California pays some of the steepest prices for energy in the U.S., compared to Wyoming, where energy costs are low. Nevertheless, California’s economic and environmental engines together favor in-state energy generation. Yet the sites in California for capturing the best winds are for the most part maxed out. According to the California Wind Energy Association, the state will probably only be able to develop an additional 2 GW of wind power. It needs to identify another 13 GW from renewable sources to meet the 50% mandate in 2030.
What seems to have changed minds was a government projection that yet-to-be built or completed transmission lines would bring wind-generated electricity from Wyoming and New Mexico at a cost of $21 per megawatt-hour, while pricier in-state wind power today is in the $43 to $58 per MWh range.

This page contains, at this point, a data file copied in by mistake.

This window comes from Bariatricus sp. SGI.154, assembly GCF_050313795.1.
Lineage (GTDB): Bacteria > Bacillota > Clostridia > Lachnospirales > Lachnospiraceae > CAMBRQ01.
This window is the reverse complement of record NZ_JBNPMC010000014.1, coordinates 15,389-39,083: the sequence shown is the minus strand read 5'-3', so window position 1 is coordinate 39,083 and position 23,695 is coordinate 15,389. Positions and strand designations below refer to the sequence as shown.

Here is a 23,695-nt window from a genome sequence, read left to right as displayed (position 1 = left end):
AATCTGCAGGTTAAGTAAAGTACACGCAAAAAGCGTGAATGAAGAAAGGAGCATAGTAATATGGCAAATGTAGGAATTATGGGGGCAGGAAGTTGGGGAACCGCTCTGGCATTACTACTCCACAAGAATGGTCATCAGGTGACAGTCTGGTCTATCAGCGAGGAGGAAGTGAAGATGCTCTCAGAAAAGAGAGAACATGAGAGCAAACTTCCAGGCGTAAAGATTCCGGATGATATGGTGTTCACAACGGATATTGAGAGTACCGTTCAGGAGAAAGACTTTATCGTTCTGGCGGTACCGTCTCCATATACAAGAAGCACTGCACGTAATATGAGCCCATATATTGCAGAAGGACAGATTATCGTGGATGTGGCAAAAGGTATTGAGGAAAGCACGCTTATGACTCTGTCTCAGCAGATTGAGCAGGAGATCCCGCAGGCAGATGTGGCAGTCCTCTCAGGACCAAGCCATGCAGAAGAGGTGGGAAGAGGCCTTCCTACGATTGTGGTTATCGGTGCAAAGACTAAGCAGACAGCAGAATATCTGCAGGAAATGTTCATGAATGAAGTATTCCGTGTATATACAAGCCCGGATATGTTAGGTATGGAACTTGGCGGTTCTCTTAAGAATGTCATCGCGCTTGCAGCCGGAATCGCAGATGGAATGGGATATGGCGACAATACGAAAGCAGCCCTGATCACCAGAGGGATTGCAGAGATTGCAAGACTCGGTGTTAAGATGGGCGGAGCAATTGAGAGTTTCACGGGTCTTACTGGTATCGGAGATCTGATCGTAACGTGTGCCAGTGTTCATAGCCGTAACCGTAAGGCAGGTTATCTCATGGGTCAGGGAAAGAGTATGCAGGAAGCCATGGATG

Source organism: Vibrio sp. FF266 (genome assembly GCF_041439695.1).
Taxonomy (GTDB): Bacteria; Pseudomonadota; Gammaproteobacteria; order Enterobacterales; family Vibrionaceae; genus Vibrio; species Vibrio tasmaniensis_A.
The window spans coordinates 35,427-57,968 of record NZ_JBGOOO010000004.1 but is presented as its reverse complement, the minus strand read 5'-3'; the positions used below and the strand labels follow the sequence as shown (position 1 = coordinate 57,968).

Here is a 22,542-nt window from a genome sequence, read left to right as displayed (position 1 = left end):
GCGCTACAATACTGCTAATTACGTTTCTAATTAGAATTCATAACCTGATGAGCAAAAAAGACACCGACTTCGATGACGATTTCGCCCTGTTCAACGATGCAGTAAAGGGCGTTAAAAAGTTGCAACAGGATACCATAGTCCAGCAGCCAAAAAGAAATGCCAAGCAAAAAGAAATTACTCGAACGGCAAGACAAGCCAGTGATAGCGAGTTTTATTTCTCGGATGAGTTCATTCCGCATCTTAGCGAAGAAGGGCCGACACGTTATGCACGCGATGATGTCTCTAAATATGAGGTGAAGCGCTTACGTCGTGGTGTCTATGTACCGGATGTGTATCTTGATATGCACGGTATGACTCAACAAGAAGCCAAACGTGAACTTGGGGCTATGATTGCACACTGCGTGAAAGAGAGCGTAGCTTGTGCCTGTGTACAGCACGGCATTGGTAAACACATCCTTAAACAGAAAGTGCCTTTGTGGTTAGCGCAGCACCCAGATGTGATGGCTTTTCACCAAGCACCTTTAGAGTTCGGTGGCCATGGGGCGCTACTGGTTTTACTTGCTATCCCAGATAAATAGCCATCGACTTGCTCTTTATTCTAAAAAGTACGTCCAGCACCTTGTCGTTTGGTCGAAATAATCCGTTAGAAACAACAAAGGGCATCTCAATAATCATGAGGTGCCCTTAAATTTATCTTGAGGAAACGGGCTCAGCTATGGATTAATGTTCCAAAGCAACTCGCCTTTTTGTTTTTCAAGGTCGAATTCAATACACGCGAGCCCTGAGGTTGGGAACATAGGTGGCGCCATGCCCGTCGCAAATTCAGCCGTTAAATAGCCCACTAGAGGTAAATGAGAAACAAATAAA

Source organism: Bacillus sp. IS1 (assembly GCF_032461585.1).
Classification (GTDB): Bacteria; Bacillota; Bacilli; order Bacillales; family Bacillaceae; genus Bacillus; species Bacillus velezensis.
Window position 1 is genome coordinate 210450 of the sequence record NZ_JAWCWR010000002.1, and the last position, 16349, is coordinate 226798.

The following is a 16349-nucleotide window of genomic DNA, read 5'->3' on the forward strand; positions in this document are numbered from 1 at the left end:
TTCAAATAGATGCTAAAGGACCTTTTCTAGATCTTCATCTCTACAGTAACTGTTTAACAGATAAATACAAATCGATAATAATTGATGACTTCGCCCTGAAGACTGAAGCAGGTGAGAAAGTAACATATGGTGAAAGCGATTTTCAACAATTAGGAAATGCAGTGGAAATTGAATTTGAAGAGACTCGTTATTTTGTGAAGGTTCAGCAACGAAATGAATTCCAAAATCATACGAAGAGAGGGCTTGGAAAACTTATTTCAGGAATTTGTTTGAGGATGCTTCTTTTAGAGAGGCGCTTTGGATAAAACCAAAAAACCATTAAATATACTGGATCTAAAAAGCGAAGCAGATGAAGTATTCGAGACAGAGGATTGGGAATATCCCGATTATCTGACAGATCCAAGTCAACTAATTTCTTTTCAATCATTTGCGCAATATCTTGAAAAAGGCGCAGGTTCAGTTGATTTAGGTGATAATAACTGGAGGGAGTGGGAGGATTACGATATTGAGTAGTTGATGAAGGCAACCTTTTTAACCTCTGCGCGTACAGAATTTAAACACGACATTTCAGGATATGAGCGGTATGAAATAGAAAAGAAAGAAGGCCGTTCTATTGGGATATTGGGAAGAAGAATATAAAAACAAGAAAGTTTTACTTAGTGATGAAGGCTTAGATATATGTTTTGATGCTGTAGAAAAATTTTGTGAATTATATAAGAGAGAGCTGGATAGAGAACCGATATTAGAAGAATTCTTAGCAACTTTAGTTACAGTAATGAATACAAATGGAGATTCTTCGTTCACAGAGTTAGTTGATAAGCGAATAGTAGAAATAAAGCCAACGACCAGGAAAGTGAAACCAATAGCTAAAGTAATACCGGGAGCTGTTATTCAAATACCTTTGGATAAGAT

The Speed of High Winds
California’s two major wind power regions are Altamonte Pass which you sometimes see when flying east of San Francisco and San Gorgonio Pass, a swath north of Palm Springs, which runs between the San Bernardino Mountains to the north and the San Jacinto Mountains to the south. Near Palm Springs winds average less than 16 miles per hour. Another factor in Wyoming wind’s favor is that California winds blow at night, generating electricity—while demand is lowest.
Wyoming winds peak during the day and can average between 18 and 29 miles per hour. Herein lies the paradox. Energy demand peaks as Californians wake up, go about the day, carry on at night. Peak usage occurs in late afternoons and early evenings which conveniently overlaps the hours when Wyoming wind farms are generating power. Although numerous projects demonstrating technologies for storing unused wind power are taking place in many countries, essentially, utility scale storage technology is impractical and sparingly implemented.